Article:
US 252386 A
Description (OCR text may contain errors)
(NVOMOdeL) L. H. LATIMER.
PROCESS 0F MANUFACTURING CARBONS.
Patented Jan. 17,1882.
'f iV// Fig.' 3
UNITED STATES PATENT. OFFICE.
LEWIS H. LATIMER, OF NEW YORK, N. Y., ASSIGNOR TO THE UNITED STATES ELECTRIC LIGHTING COMPANY, OF SAME PLACE.
PROCESS'OF MANUFACTURING CARBONS.
SPECIFICATION forming' part of Letters Patent No. 252,386, dated January 17, 1882.',
Application tiled February 19, 1881. (No model.)
To all whom it may concern:
Be it known that I, LEWIS H. LATIMER, of New York, in the county of New York and State of New York, have invented certain new and useful Improvements in the Manufacture of Carbons for Electric Lamps, of which the following is a specification, reference being had to the drawings accompanying and forming a part thereof.
1o My invention relates more particularly to carbonizing the conductors for incandescent lamps, though it is equally applicable to the manufacture of delicate sheets or strips of dense and tough carbon designed for any purpose whatever; and it consists in carbonizing blanks and forms of textile, fibrous, or other carbonizable material in protecting-envelopes of a material whose rate of contraction, when exposed to a high temperature and under conzo ditions which preclude the admission of air, is
the same, or approximately the same, as their own.
In the methods ofcarbonizing employed previous to my invent-ion the blanks cut from fibrous or textile materials were confined in grooves or laid between plates of metal or carbon and charred inasutableclosed inutile. To prevent the strips from adhering to the plates they were coated with graphite or laid between 3o strips of thin tissue-paper. W hen heated the confining-plates expand, while the blinks between them contract very considerably under the intense heat of the furnace, so that many ofthem are broken and distortedin consequence of their extremely-delicate structure and their tendency to shift their position between the plates. This I avoid by the method I propose, and which is illustrated in the accompanying drawings, in which- Figure 1 illustrates the method of inclosing the blanks in the protective envelopes; Fig. 2, sectional view of the earbonizer, and Fig 3 a plan -view of a portion of the cover for use therewith.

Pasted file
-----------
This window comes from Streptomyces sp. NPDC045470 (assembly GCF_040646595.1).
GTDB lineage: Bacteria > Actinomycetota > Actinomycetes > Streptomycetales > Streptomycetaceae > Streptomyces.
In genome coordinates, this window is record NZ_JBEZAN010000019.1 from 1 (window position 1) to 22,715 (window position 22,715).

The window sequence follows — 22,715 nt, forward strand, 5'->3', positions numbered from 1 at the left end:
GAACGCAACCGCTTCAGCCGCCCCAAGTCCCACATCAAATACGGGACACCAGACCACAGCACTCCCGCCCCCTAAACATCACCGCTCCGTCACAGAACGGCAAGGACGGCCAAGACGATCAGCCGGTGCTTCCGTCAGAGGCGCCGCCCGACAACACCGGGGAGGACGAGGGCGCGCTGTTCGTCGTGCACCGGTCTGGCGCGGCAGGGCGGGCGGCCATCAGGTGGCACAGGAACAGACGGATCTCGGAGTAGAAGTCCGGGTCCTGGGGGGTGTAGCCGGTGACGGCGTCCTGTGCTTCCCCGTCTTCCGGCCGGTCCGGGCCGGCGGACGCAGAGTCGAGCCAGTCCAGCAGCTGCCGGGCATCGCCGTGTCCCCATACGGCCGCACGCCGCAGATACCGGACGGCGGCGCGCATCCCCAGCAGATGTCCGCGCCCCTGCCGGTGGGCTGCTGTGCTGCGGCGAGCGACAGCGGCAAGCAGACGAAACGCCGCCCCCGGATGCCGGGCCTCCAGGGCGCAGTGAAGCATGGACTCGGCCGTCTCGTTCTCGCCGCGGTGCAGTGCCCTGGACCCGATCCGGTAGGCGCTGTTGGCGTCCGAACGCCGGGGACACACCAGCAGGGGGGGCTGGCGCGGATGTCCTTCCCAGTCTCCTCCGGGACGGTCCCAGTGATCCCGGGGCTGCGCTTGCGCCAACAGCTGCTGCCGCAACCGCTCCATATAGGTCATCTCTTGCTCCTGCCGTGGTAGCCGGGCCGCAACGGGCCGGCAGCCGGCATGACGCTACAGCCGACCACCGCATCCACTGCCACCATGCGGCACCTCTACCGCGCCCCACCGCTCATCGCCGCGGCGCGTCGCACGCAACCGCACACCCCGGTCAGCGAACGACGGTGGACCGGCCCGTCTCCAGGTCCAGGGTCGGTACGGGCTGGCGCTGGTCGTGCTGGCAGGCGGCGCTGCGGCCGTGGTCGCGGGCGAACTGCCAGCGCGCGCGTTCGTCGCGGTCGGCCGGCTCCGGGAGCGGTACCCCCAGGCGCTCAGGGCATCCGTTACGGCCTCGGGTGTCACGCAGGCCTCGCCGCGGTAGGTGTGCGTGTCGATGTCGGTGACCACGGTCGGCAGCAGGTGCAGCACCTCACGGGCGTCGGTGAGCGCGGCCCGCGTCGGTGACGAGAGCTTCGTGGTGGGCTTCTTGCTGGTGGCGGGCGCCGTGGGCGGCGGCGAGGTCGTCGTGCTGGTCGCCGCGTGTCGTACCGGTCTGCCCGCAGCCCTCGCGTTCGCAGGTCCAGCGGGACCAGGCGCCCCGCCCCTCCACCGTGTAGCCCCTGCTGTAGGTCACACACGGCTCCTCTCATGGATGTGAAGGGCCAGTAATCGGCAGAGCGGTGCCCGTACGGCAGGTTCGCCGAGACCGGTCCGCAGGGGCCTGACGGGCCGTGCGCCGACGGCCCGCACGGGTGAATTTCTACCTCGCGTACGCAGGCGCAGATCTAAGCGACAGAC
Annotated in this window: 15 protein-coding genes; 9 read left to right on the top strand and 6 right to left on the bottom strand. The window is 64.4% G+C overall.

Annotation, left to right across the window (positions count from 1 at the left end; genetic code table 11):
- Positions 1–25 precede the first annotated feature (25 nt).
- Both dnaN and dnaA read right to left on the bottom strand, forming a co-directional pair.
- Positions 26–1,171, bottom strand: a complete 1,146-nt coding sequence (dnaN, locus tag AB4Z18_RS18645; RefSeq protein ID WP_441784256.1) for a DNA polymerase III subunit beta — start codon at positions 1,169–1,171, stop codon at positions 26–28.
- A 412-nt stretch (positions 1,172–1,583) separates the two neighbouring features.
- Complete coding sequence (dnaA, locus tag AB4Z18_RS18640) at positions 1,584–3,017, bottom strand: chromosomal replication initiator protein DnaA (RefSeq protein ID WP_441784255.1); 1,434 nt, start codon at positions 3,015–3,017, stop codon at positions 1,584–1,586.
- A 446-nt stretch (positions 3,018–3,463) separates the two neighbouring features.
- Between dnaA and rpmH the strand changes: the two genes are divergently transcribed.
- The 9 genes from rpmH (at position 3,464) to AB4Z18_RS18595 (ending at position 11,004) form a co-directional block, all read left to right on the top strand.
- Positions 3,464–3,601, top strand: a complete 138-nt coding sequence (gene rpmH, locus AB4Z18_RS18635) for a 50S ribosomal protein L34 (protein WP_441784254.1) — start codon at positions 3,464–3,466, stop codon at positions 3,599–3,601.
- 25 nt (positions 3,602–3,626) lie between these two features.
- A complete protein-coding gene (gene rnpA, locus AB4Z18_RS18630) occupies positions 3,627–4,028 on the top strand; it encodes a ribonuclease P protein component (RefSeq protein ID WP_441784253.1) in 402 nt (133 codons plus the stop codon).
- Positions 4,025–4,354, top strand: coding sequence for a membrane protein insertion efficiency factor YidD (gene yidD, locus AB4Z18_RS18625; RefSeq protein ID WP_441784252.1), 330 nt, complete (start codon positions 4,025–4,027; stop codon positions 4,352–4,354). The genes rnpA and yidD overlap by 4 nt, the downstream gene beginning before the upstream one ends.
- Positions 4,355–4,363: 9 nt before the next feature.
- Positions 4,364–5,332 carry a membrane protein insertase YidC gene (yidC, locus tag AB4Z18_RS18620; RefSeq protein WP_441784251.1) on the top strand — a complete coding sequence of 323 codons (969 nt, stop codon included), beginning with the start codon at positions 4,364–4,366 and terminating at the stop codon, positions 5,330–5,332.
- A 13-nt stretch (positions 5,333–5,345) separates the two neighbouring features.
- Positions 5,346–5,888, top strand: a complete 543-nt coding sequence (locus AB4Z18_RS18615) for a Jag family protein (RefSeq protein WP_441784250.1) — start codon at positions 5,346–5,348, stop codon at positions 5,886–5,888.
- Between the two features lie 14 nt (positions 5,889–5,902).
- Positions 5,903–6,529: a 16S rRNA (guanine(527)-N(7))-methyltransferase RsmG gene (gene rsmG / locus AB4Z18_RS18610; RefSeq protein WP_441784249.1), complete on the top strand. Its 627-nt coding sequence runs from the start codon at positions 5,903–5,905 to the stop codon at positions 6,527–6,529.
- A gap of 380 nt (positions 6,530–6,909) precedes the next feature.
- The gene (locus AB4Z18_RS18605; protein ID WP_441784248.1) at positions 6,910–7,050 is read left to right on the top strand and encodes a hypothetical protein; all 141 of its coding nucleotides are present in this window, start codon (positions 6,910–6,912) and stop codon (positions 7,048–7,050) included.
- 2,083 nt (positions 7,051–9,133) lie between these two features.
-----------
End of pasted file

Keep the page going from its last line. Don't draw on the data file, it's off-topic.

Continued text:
The blanks a, of fibrous material, usually such as paper, strips of wood, or the like, are inclosed in small envelopes composed of sheets ot' card-board b c, which are sufiiciently strong to prevent cracking or crumbling when carbon- 5o ized.
The blanks are prevented from sticking to the envelopes by coating them or the inner faces ot' the envelopes with graphite, lampblack, or similar non-adhesive substance,or by interposing between the two strips of tiss'ue- 55 paper.
A is a retort or mue for carbonizing the blanks. It is composed of a box of refractory material with handle B and a corrugated bottom, C, upon which is placed a block or plate, 6o F, of fire-clay, metal, or other refractory material. Upon this plate F are spread a. number of the envelopesH, inclosing the blanks to be carbonized. Over these another plate, ofsimilar character, is laid, then other enveloped blanks and plates until the box is' nearly full. The whole is covered by a perforated plate, D, on which is placed a layer of sand, some raw cotton being spread over the perforations E in the cover to prevent the sand from filtering 7o through into the carbonizer. This also prevents the access of air into the box, while allowing the gas driven off by the heat to escape. The plat-es F are somewhat smaller than the interior ofthe boxfA, so that the gases which are driven 'off by the heat, or which may be introduced in the process of carbonization, have free passage for their escape, as shown by the arrows in Fig.2. The weightof the superposed cover and sand exerts a continuouspressure on 8o the layers ot' blanks between the plates, thus lessening their tendency to buckle or warp, and confining their only injurious movement to a horizontal contraction. By the use ofthe paper sheets or envelopes inclosing the delicate blanks, the latter are protected from attrition with the plates when the latter are expanded by the heat.
The sheets b c must be of reasonably stout cardboard, or of a substance of such tenacity 9c of liber that it will not easily crack or break when carbonized.
I would also state that instead of an envelope for each blank several blanks may be inclosed in each envelope; but the arrangement shown is the one preferred by me, as in practice I have found it the most practicable and productive of the best results.
I am aware that blanks of the kind described have been carbonized in a closed muide or tlask roo and between plates of iron, carbon, or other refractory material. I am also aware that for preventing the blanks from adhering to the said plates, strips ot' tissue-paper have been laid between them, and this I have described in conjtuiction'nith my present invention, but do not desire to lay claim herein to the same, broadly; but, v
Having now described my invention, what I claim is- 1. The process of earbonizing shapes or blanks of carbonizable material, substantially as described, which consists in subjecting the same to a high temperature while inclosed in envelopes or between sheets of card-board or equivalent material whose rate of expansion L. H. LATIMER.
EDWARD P. ROBERTS, JOSEPH V. NICHOLS.